In reading over the conversation about the last post, I’ll admit that I too have been bothered by what Solomon writes in Ecclesiastes. Am thinking there are some of us who would rather that our daughters or wives not hear Solomon saying, “This is my conclusion,” says the Teacher. “I discovered this after looking at the matter from every possible angle. Though I have searched repeatedly, I have not found what I was looking for. Only one out of a thousand men is virtuous, but not one woman! But I did find this: God created people to be virtuous, but they have each turned to follow their own downward path” (Ecc 7:27-29).
To this example don’t we also wonder how the Scripture can say that it is better to live on a housetop or in the wilderness than with a contentious wife (Prov 21:9; Prov 21:19)—without adding similar proverbs acknowledging that it would be better to live alone than with an angry, self-centered, or abusive husband.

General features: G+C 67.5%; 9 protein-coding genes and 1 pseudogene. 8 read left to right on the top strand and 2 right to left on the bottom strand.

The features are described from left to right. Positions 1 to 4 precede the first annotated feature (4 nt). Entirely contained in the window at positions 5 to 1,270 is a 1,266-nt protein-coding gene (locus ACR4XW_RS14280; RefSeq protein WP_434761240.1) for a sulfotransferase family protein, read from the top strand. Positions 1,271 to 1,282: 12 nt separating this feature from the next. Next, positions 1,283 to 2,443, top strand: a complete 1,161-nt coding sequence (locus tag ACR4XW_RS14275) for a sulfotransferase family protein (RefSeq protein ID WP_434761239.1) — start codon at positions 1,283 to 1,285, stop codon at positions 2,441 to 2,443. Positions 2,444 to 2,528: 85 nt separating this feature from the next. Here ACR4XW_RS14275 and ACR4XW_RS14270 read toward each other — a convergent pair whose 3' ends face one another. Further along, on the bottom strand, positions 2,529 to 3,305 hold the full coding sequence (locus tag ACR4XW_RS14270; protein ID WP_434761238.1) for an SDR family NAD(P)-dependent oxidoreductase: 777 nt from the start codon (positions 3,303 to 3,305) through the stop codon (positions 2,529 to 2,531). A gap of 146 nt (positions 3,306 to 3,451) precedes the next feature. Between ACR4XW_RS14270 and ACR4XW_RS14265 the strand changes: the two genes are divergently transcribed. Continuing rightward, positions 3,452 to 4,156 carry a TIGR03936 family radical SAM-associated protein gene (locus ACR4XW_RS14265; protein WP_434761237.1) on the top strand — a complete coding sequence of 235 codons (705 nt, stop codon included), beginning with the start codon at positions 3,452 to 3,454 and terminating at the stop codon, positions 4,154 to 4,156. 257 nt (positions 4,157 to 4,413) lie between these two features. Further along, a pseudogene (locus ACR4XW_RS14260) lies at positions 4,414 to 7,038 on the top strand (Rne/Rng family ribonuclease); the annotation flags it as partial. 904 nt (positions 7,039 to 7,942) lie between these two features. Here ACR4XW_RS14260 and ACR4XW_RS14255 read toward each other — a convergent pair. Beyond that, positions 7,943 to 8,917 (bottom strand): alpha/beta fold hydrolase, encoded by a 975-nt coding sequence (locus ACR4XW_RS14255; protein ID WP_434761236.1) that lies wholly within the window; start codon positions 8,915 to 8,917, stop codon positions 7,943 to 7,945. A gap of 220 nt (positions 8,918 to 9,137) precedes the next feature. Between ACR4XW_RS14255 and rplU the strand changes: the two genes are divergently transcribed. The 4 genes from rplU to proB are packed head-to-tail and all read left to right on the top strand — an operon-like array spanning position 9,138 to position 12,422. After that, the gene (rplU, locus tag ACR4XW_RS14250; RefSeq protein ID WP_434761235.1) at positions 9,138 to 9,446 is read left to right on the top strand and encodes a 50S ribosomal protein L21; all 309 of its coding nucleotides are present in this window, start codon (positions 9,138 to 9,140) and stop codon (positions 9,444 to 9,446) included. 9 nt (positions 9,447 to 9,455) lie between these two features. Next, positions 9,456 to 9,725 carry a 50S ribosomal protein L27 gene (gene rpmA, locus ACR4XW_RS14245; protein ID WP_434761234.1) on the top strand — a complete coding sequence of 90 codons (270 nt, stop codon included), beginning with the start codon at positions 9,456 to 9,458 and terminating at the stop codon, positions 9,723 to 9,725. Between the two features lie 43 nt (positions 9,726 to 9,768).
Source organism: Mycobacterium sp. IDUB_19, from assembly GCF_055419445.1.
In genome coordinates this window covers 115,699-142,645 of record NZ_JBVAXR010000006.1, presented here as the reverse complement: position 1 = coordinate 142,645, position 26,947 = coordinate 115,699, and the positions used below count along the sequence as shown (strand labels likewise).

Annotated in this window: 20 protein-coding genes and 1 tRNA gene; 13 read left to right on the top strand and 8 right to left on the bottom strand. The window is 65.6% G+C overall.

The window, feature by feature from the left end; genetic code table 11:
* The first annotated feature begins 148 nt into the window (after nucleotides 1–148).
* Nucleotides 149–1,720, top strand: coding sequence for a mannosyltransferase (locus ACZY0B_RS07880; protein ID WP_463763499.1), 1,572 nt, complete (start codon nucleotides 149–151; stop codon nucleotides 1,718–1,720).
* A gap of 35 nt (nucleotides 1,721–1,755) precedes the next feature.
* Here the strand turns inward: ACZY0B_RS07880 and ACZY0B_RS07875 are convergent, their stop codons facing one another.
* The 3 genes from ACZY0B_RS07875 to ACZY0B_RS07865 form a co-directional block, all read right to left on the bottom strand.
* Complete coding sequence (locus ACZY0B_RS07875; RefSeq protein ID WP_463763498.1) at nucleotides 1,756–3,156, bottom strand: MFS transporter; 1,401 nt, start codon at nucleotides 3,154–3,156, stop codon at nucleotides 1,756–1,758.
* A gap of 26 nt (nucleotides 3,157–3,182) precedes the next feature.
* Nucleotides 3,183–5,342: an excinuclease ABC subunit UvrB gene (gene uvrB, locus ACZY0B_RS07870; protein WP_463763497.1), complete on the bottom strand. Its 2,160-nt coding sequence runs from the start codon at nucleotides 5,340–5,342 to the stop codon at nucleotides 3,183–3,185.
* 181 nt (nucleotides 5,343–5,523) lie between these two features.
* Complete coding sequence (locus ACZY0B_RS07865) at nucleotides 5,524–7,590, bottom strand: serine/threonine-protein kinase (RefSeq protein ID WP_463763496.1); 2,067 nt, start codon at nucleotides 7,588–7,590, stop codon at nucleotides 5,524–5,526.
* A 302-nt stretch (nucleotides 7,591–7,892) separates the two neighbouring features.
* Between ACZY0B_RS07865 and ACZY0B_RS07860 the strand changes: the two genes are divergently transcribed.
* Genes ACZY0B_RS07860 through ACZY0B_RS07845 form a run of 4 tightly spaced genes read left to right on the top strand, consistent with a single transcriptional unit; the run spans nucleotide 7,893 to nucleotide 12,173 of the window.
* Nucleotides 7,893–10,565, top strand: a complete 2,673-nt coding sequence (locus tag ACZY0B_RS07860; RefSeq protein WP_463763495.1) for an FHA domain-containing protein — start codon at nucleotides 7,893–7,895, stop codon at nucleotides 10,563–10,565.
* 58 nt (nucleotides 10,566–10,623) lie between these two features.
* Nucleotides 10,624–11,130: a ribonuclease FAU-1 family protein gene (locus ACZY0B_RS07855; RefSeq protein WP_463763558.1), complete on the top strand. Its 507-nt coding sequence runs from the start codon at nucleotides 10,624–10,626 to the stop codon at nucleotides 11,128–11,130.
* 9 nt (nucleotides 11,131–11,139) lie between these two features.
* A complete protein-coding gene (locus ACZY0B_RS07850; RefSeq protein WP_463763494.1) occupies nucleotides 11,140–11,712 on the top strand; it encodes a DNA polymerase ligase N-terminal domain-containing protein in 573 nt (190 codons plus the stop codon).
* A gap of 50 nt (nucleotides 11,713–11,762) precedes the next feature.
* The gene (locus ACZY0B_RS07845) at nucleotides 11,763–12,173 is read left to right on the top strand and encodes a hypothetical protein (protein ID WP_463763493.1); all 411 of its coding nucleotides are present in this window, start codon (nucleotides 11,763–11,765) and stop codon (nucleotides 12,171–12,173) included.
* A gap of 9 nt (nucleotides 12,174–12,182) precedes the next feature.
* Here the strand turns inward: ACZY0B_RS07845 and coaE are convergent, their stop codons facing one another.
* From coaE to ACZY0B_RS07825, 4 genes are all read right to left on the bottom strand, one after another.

On the other hand, there is the warning to go from the presence of an angry man (Prov 22:24). And Solomon’s own backstory is a matter of record (1Kings 11:1-9).
Who can deny that we see our world not only as it is, but as we are.
Thankfully, we are talking about excerpts of a bigger story that begins and ends far better than the self-revealing wisdom and foolishness it records along the way.
Yet, given the way the Bible has usually been used, taught, pieced out, and parted, don’t you wonder why women seem more inclined than men to embrace its vision and Christ?